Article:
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In trying to come up with meaningful lessons that kids can take off their mats and into their lives, I recently bought a great book called 10 Minute Life Lessons for Kids. The lessons are divided into categories such as Things We Value, Potential and Self-Worth, Love and Kindness and Attitude to name a few. When applying ideas from other sources into my class, I always try to find a yoga slant.
I decided to give my students a lesson on attitude. I strongly believe that what we think about and what we say influences our perspective and the outcome of different situations. This idea was not one that I was taught as a child but really would have helped me growing up.
I first made sure that none of the children had food allergies. I gave each student a Smartie (I chose this type of candy because it dissolves slowly but quickly enough to move onto other things in class when we finished this lesson). The kids were not allowed to eat it until I gave them the go ahead. We all then got into chair pose or a standing squat with backs against the wall. The idea behind this exercise was that while our legs started to burn from our position, we were to suck on the candy and try to keep our thoughts on the sweetness versus the pain.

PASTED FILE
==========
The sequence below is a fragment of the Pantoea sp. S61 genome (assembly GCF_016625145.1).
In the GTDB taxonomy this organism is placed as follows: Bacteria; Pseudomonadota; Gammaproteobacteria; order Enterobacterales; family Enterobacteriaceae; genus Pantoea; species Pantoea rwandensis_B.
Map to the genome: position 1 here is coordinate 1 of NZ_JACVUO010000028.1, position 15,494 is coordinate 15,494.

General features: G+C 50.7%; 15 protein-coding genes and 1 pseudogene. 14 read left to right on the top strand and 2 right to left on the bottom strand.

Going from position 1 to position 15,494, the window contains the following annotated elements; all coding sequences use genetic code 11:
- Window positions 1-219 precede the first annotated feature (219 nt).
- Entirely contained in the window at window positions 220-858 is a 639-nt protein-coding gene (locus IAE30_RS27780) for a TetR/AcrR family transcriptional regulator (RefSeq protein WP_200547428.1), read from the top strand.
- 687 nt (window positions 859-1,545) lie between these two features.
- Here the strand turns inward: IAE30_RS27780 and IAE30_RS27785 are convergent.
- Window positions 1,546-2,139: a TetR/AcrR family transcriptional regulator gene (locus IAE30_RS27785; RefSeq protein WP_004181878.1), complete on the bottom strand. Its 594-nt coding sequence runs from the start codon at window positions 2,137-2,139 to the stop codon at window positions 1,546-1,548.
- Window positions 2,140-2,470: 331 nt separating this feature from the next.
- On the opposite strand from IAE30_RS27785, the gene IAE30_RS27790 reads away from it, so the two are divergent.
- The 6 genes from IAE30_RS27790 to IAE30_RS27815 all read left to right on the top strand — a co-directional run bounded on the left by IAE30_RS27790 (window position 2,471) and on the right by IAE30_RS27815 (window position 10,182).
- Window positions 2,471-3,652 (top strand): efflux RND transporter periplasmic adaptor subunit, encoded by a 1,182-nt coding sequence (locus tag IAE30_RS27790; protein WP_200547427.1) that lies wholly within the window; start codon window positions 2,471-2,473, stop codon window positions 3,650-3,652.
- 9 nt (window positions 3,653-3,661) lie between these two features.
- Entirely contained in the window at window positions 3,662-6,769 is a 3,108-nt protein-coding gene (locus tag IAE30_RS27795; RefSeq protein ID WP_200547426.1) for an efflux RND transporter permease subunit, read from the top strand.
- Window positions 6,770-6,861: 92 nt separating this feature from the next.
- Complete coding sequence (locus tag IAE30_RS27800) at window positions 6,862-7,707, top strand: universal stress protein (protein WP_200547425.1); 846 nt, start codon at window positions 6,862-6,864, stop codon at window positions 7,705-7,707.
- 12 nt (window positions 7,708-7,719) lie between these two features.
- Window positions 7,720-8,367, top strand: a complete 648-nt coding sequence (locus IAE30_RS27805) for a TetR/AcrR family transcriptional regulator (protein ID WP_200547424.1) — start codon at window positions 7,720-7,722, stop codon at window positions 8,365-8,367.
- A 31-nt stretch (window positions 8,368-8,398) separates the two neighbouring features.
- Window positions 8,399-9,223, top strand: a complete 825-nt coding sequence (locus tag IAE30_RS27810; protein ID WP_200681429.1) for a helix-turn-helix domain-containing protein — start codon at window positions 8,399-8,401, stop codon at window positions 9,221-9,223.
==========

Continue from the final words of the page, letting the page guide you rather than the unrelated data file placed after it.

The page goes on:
There will always be difficulties in life but by training ourselves to focus on the sweetness in life even when things are hard we will create a more fulfilling and happier life in the long run.
As I sit here writing with what I think is a pulled groin muscle, I thought I’d point out how important it is for us as adults to warm up before teaching classes. Adult yoga classes ease students into poses — the classes build up to a pose of difficulty. In children’s classes, we jump, we twist and we bend with enthusiasm. Without properly warming up it is we, the teachers, that could get injured. I am a runner and triathlete, and in truth, my injury may very well be the result of adding too many miles too fast… but I was doing a lot of butterfly, sea shell and flower poses recently which all stretch the groin. Coincidence or not?